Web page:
Through many months of chemo, surgery, more chemo, and daily radiation, I mostly stayed focused on taking care of business in the present-- suddenly all I could count on-- and on the things that matter most and make me feel best: big ones like my family and friends, spiritual life, and work, and smaller ones like movies, walks, and a 6:30 p.m. martini. As a result, I spent very little time and energy on the past or future, or on the suddenly very many things that seemed unimportant or negative...

That's not to say that cancer was the proverbial 'best thing that ever happened to me,' or that I'm glad I had it... [But] whenever possible, I looked toward whatever seemed meaningful, productive, or energizing and away from the destructive, or dispiriting...

She got better too, and felt better doing it. William James's concept of focused attention as the decisive element in shaping one's quality of life was her inspiration. She verified it, pragmatically, quite impressively.

She took courage from Emerson, too. "To fill the hour-- that is happiness."

And that, finally, is what I want to say to my friend whose little girl was diagnosed with diabetes.

Believe this

LA 5, StL 1. My team folded its tent much too quickly this year. I need a little consolation, in the form of a reminder from Crash Davis that baseball's only a game, & lots of things are more important. "This I Believe" was never so frank...

Saturday, October 10, 2009

my place

Man-cave, manspace... sounds silly, but by whatever name-- mine is Little House-- it's sacred. Michael Pollan was way ahead of the curve on this, as on so much else, in A Place of My Own.

Much that I treasure, including an Earth stove, a couple of comfy old recliners, a large old restored roll-top desk that's followed me everywhere forever, and books and files and photos and personal affects of all kinds, and wireless Internet access-- is here. If such spaces really reflect (as Sam Martin says) "who we are," then I probably ought to take better care of it.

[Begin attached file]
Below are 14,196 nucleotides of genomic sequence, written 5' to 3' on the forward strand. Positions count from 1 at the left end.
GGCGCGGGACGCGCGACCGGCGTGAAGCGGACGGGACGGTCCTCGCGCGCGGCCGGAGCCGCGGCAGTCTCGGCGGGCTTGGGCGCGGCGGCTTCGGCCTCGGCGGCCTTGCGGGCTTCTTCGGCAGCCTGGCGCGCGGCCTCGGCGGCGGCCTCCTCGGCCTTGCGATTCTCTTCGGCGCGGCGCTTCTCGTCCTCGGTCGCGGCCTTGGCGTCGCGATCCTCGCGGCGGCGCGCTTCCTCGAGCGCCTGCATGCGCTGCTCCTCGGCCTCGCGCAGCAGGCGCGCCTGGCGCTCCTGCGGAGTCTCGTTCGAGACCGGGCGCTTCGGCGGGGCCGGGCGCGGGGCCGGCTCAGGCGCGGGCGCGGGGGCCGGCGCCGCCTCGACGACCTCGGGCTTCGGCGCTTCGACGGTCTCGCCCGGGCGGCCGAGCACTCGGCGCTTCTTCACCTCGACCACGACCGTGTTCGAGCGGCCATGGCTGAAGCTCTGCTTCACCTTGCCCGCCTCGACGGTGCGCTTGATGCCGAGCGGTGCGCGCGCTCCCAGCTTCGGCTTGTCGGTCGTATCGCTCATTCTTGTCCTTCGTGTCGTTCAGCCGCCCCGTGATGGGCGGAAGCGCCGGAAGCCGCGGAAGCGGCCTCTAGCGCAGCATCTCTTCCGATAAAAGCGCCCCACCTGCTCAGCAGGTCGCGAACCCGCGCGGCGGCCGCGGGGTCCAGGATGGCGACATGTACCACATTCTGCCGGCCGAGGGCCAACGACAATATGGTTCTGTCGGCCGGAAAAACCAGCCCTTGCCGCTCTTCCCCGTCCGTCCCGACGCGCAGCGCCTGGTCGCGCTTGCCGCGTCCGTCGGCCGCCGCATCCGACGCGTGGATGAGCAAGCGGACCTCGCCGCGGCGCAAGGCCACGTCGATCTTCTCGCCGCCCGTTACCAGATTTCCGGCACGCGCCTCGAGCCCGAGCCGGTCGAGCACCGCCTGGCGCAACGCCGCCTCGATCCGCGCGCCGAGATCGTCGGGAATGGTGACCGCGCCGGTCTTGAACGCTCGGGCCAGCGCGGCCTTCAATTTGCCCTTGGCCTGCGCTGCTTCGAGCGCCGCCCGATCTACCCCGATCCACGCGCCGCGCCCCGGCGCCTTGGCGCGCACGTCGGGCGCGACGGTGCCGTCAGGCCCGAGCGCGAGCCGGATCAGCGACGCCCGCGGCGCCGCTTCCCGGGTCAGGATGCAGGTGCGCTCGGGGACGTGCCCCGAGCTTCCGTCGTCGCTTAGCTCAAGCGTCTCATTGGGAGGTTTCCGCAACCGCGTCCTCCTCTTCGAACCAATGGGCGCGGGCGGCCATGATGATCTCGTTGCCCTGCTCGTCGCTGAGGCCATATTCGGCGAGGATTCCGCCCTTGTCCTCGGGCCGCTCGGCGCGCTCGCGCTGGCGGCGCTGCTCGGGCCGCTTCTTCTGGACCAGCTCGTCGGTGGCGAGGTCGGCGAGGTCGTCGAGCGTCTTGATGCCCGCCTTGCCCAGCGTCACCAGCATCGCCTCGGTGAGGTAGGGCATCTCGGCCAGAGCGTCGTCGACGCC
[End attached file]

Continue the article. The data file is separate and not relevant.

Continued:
Mustn't be too quick to discount the value of tension-free homeostasis, in a home away from home.

Friday, October 9, 2009

Socrates uses his head

A midterm presentation this morning on futbol and philosophy was all the excuse I needed to run this clip. (I wonder if any of these guys can play left field? The Cards could use a defensive replacement in the late innings there.)


Happy birthday, John Lennon... born on this date in 1940, in Liverpool, U.K. Can you imagine him, can you imagine yourself, at 69? You may say I'm a dreamer...

Thursday, October 8, 2009

all you need

I love midterm presentations! Today's discussion and performance were educative, entertaining, and even inspiring. I'm inspired.

The obvious soundtrack to complement Terrica's & Bob's reports will have to include more Grace Slick. J.Geils. And some Lyle Lovett. ("I love everybody" is good, too.) Jimmy Durante (also "Make Someone Happy"). Satchmo. Who else?

Oh, yeah. I know it's a cliche, and I kind of dissed the sixties ideology that it encapsulates in class today...but this really has got to be on there too:


Dodgers' pitcher Randy Wolf's "ignorance & bliss" comment stirs memory of other baseball wit & wisdom. It's not all from Casey Stengel, Yogi Berra, and Ebby "Nuke" LaLoosh.

For instance, there was Johnny Damon's statement in 2004 explaining why he and his Red Sox teammates called themselves idiots: "We try to eliminate the thinking, and we've tried to let our natural abilities take over. We don't think. If we use our brains, we're only hurting the team."